People v. Hutson, 13 Ill. App. 3d 775 (1973)

Aug. 13, 1973 · Illinois Appellate Court · No. 11777
13 Ill. App. 3d 775

The People of the State of Illinois, Plaintiff-Appellee, v. Lawrence Henry Hutson, Defendant-Appellant.

(No. 11777;

Fourth District —

August 13, 1973.

*776Theodore G. House, of Schmiedeskamp, Robertson, House, Neu & Mitchell, of Quincy, for appellant.

Robert J. Bier, State’s Attorney, of Quincy, (John A. Beyer, Circuit Attorney Project, of counsel,) for the People.


delivered the opinion of the court:

On July 13, 1971, the grand jury returned an indictment charging the defendant-appellant Lawrence Henry Hutson and one Eugene Earl Fred with the crime of armed robbery. The scene of the alleged occurrence was the Cedar Club Tavern at 2001 Cedar Street in Quincy, Illinois. Fred is not a party to this appeal. Hutson was tried before a jury, convicted and sentenced to an indeterminate term of 5 to 10 years.

On September 29, 1971, Fred entered his plea of guilty to the charge. The trial of defendant Hutson commenced on September 30, 1971, and the first witness called by the People was Eugene Earl Fred. The record discloses that during his initial questioning by the State’s Attorney, Fred was a reluctant witness, and it supports the trial judge’s finding that the defendant had made prior statements inconsistent with his testimony, that the People were indeed taken by surprise and that the witness was evasive. He testified, initially, when asked to identify defendant as one who had participated in the robbery, that “Well, sir, it looks like the defendant. I’m not actually positive though.” When asked if he met with the defendant on the day of the crime Fred responded, “As I said sir, that’s quite awhile back.” Eventually the State’s Attorney advised the Court that defendant had, just prior to being placed on the witness stand, made statements to the State’s Attorney which were entirely inconsistent with his testimony. Fred recounted his own participation in the crime as well as that played by the person who “resembled” the defendant. The gist of the problem was presented by his refusal to identify the defendant. The State’s Attorney’s motion that Fred be called as the Court’s witness was then allowed over defendant’s objection.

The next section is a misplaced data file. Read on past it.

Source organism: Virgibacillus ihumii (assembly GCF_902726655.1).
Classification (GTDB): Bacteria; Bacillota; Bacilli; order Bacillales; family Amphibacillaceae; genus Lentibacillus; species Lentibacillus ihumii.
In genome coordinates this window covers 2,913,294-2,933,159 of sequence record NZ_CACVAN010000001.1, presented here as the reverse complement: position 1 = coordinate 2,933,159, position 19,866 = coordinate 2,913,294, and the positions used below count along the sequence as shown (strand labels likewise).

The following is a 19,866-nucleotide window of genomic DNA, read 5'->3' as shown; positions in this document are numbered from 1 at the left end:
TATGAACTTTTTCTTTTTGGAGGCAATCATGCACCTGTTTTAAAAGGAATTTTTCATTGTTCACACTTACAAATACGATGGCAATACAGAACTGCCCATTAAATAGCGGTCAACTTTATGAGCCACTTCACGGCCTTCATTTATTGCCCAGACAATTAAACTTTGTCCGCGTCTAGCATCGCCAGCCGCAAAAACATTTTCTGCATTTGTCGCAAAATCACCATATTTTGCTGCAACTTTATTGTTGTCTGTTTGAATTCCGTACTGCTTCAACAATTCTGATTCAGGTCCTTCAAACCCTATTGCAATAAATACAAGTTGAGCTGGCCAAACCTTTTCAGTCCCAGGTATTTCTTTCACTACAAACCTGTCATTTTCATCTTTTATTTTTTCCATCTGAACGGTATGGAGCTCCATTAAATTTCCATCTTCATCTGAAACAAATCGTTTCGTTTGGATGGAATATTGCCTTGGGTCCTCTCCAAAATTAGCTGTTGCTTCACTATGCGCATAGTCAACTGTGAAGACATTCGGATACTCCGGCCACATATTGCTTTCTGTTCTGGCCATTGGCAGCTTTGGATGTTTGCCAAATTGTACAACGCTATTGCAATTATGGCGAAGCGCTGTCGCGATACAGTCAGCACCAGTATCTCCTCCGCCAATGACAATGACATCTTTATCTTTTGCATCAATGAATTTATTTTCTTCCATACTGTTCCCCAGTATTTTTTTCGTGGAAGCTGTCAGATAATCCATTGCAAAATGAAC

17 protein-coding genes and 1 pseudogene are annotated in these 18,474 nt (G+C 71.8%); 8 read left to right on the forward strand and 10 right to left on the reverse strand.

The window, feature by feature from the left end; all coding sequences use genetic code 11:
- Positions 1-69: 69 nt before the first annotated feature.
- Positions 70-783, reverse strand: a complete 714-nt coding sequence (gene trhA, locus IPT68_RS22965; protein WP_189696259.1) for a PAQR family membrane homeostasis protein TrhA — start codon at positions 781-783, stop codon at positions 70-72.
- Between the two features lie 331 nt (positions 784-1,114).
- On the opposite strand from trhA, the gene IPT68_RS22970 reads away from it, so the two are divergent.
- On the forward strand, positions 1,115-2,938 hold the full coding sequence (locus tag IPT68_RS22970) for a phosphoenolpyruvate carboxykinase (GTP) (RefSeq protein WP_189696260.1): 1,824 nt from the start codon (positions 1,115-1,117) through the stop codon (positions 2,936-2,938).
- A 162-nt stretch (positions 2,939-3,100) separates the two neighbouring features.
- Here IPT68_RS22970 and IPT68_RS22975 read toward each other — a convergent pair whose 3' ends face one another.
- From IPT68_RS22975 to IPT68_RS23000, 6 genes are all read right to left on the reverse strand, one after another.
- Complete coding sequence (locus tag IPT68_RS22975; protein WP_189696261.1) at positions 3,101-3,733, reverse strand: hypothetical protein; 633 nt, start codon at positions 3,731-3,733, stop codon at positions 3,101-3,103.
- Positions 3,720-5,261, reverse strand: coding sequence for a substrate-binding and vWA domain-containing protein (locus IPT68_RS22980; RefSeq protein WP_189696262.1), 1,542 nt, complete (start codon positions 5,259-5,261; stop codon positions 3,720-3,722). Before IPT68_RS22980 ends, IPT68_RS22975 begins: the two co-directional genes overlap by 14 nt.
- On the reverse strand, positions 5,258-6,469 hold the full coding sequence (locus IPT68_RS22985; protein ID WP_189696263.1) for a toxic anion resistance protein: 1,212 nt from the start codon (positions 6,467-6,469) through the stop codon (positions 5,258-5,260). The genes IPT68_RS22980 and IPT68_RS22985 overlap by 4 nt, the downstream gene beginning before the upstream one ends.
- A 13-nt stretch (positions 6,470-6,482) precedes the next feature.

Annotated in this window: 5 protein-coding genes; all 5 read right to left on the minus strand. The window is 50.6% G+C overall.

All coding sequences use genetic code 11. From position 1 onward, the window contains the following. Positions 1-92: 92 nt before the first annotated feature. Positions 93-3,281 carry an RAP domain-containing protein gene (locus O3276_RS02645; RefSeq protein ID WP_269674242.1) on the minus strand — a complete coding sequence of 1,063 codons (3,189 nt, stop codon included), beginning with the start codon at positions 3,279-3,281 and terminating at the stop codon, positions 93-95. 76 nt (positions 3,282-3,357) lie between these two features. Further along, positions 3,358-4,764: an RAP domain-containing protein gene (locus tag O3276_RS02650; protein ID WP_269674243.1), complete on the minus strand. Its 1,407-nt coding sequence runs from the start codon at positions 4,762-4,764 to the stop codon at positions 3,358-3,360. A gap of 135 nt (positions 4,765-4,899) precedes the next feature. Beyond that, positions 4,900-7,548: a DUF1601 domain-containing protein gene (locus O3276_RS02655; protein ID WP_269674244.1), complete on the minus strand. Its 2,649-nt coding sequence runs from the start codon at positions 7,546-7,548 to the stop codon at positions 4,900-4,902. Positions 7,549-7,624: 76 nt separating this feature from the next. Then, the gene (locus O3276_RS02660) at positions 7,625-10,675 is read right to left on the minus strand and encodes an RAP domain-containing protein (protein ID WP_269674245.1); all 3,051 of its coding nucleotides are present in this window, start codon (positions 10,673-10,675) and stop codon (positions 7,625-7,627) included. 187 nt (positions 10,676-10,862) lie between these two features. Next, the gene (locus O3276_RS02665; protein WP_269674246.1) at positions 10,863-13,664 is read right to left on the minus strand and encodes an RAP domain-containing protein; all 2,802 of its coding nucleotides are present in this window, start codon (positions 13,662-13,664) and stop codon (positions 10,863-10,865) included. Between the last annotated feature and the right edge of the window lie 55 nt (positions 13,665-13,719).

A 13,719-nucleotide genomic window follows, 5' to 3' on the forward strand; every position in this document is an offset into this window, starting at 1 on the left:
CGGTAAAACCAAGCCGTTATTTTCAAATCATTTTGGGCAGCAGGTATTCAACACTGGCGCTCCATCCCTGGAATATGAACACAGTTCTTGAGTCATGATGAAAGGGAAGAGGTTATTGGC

The trial judge then told Fred that he was being called as the Court’s witness, suggested to him that he was under oath and subject to penalties for contempt and perjury. The jury was then brought in and Fred re*777counted the details of the crime which he and defendant had committed and positively identified defendant as his co-participant.